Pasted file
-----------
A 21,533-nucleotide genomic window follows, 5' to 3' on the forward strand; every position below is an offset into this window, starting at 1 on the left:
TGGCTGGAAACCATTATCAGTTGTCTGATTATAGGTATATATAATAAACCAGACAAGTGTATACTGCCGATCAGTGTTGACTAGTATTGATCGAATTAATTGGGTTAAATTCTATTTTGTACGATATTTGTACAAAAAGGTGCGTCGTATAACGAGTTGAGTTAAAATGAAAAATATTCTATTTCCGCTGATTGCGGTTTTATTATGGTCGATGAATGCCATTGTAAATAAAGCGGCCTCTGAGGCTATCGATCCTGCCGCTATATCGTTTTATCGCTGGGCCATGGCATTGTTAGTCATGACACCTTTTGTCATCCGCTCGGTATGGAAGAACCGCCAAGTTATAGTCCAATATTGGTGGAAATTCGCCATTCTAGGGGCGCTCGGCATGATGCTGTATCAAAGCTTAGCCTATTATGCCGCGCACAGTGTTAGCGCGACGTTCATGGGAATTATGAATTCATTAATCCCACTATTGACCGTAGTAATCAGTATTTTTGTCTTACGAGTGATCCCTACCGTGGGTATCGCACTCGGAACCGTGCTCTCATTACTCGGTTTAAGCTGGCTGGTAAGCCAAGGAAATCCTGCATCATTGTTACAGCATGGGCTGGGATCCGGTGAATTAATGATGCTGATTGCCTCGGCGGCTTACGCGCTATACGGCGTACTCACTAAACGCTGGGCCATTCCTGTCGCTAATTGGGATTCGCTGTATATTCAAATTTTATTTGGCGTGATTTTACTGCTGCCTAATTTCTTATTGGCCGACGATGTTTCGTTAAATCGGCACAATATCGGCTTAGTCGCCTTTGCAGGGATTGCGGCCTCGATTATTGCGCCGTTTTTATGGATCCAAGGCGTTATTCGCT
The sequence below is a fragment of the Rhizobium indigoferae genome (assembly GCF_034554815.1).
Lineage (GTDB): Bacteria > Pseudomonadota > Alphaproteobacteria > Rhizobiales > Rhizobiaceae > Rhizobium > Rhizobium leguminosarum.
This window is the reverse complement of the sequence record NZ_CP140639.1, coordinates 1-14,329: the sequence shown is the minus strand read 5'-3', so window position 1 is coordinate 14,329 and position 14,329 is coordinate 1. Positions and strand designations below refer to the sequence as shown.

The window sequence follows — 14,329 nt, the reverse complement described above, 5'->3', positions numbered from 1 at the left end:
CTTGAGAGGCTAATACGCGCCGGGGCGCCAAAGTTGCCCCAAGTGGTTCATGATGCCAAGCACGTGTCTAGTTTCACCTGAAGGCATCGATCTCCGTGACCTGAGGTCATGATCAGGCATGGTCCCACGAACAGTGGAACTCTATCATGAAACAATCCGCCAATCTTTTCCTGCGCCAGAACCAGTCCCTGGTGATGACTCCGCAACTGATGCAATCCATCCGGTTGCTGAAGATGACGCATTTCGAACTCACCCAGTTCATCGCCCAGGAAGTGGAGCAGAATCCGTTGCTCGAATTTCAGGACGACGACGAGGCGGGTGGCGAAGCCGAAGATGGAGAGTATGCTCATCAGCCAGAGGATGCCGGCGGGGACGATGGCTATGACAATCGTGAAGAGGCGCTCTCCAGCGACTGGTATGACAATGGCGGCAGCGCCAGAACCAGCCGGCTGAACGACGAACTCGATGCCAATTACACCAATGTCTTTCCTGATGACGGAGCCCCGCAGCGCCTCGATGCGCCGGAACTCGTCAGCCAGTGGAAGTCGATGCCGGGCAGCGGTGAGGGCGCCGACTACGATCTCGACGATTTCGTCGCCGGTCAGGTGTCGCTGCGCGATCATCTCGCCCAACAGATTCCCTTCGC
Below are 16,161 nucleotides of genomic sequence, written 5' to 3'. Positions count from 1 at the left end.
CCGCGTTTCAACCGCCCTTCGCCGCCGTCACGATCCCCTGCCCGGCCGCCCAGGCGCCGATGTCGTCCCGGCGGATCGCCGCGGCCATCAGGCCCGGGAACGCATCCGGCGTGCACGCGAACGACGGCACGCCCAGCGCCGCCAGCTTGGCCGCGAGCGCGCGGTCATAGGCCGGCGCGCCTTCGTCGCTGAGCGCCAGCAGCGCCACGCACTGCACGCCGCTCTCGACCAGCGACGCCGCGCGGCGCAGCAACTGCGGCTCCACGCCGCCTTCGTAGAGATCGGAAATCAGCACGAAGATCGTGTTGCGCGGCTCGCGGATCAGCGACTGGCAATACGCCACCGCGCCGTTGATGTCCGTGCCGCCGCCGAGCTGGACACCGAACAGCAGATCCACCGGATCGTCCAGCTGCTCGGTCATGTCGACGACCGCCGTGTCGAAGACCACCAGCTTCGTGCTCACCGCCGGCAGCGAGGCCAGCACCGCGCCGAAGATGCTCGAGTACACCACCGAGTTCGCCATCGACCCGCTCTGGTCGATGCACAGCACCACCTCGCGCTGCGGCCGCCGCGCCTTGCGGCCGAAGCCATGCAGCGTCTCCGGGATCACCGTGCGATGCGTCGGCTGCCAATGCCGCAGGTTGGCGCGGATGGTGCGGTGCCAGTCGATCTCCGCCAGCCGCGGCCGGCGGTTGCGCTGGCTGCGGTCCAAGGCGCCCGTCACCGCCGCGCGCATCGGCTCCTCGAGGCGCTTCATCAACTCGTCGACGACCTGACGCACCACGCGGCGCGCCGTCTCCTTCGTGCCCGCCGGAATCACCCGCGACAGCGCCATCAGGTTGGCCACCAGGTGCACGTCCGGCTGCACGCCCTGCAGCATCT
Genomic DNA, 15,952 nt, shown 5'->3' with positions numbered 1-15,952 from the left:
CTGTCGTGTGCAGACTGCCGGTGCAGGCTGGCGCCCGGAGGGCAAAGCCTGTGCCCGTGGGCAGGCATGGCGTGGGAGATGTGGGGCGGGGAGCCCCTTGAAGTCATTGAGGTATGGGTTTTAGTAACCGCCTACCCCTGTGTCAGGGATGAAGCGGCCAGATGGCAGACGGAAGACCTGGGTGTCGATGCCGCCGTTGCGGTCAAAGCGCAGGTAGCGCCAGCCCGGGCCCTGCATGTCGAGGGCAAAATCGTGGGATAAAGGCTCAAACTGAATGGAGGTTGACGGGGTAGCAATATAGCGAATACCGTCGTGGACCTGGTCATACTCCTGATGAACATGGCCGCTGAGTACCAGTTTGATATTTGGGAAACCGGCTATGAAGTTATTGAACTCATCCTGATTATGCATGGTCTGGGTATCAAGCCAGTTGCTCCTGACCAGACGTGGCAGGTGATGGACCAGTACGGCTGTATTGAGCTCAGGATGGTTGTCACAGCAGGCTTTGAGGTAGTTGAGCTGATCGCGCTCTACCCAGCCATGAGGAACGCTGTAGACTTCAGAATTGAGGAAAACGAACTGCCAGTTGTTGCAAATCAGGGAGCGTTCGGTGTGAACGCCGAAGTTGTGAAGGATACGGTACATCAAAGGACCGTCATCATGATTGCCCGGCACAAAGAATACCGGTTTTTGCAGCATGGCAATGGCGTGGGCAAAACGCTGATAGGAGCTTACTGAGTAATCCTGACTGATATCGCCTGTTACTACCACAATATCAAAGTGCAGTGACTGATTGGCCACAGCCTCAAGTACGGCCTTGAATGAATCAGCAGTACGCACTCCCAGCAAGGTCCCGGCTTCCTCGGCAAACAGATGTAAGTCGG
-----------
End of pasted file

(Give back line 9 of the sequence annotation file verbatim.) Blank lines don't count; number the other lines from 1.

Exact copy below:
CCGCGTTTCAACCGCCCTTCGCCGCCGTCACGATCCCCTGCCCGGCCGCCCAGGCGCCGATGTCGTCCCGGCGGATCGCCGCGGCCATCAGGCCCGGGAACGCATCCGGCGTGCACGCGAACGACGGCACGCCCAGCGCCGCCAGCTTGGCCGCGAGCGCGCGGTCATAGGCCGGCGCGCCTTCGTCGCTGAGCGCCAGCAGCGCCACGCACTGCACGCCGCTCTCGACCAGCGACGCCGCGCGGCGCAGCAACTGCGGCTCCACGCCGCCTTCGTAGAGATCGGAAATCAGCACGAAGATCGTGTTGCGCGGCTCGCGGATCAGCGACTGGCAATACGCCACCGCGCCGTTGATGTCCGTGCCGCCGCCGAGCTGGACACCGAACAGCAGATCCACCGGATCGTCCAGCTGCTCGGTCATGTCGACGACCGCCGTGTCGAAGACCACCAGCTTCGTGCTCACCGCCGGCAGCGAGGCCAGCACCGCGCCGAAGATGCTCGAGTACACCACCGAGTTCGCCATCGACCCGCTCTGGTCGATGCACAGCACCACCTCGCGCTGCGGCCGCCGCGCCTTGCGGCCGAAGCCATGCAGCGTCTCCGGGATCACCGTGCGATGCGTCGGCTGCCAATGCCGCAGGTTGGCGCGGATGGTGCGGTGCCAGTCGATCTCCGCCAGCCGCGGCCGGCGGTTGCGCTGGCTGCGGTCCAAGGCGCCCGTCACCGCCGCGCGCATCGGCTCCTCGAGGCGCTTCATCAACTCGTCGACGACCTGACGCACCACGCGGCGCGCCGTCTCCTTCGTGCCCGCCGGAATCACCCGCGACAGCGCCATCAGGTTGGCCACCAGGTGCACGTCCGGCTGCACGCCCTGCAGCATCT